Subject Re: [firebird-support] Re: Performance when deleting a lot of records, again
Author Ann W. Harrison

As has already been said, having a database grow from 5Mb to 320Mb
and shrink back after a backup/restore is an indication that something
is going wrong. For some reason, garbage collection is not happening.
Normally the reason is that there is a long-lived snapshot mode
transaction that could see early versions of records. One way to find
out is to look at the output of a gstat - I use the command line
version. It must be run on the server, I think.

Start with gstat -h to get header information.

Check the difference between the next transaction and the oldest
snapshot - they should be reasonably close. If they're a couple hundred
thousand transactions apart - or even tens of thousands apart, you need
to find out where the long-lived transaction is started and stop it or
change it to a read-only read-committed transaction.

For more information, run gstat -r -a >gstat.txt That will tell you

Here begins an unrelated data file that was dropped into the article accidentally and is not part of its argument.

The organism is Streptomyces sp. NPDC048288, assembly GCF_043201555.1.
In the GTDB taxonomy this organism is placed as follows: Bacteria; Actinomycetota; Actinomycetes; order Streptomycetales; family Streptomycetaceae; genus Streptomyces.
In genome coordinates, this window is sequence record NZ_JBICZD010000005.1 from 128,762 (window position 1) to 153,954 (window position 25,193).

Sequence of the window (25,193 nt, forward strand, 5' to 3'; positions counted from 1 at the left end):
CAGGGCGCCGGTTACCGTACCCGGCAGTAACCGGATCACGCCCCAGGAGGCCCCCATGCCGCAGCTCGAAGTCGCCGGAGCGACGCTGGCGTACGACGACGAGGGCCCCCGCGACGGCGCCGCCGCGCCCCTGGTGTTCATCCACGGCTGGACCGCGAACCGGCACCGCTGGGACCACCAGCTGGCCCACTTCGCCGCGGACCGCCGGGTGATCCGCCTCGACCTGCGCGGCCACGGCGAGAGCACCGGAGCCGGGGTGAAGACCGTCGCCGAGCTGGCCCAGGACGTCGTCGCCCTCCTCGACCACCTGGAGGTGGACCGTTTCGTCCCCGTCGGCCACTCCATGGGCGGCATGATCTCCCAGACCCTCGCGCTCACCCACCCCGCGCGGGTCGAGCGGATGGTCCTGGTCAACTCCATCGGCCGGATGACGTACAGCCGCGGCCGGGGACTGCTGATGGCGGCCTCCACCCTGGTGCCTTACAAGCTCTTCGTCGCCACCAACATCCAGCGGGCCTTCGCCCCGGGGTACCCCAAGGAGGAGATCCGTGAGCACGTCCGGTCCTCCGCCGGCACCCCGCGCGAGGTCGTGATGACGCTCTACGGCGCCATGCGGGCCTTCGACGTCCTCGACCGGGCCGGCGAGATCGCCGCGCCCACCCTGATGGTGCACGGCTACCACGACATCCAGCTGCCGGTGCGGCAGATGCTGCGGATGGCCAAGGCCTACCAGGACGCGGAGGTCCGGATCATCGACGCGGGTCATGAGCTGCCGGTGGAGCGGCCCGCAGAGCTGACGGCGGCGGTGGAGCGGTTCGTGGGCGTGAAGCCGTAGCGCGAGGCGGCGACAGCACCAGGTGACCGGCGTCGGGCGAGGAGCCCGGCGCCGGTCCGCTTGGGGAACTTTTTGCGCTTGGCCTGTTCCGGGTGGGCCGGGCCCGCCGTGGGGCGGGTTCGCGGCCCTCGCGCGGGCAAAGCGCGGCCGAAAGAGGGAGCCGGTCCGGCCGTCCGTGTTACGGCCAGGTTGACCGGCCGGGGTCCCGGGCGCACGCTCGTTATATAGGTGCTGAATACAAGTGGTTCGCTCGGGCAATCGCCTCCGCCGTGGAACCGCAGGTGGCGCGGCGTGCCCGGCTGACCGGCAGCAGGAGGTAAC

how many back versions of records are being retained and how selective
your indexes are.

If you see that many back versions (max versions:) are being
retained, then you can be quite sure that the problem is holding a
snapshot transaction open for hours.

Indexes with lots of duplicates on a single value (i.e. with a value
of max dup: greater than 20,000) have a significant impact on the cost
of garbage collection. Firebird 2 corrects the problem. Until then,
make the index more selective by making it compound. If, for example,
you have a database of students and you have a field for grade which
allows only these values: 'freshman', 'sophomore', 'junior', 'senior',
rather than putting an index on that field alone, make an index on
grade, student-id. It's perfectly useful for retrieving grade
information and doesn't slow down garbage collection.

If you are deleting all the records from a table, disable the indexes
before you start, be sure that all concurrent transactions have stopped
- yes that's hard - count the table, then reactivate the indexes.
Dropping the table would be even more effective, though it would cause
problems with dependencies and probably won't work in a multi-user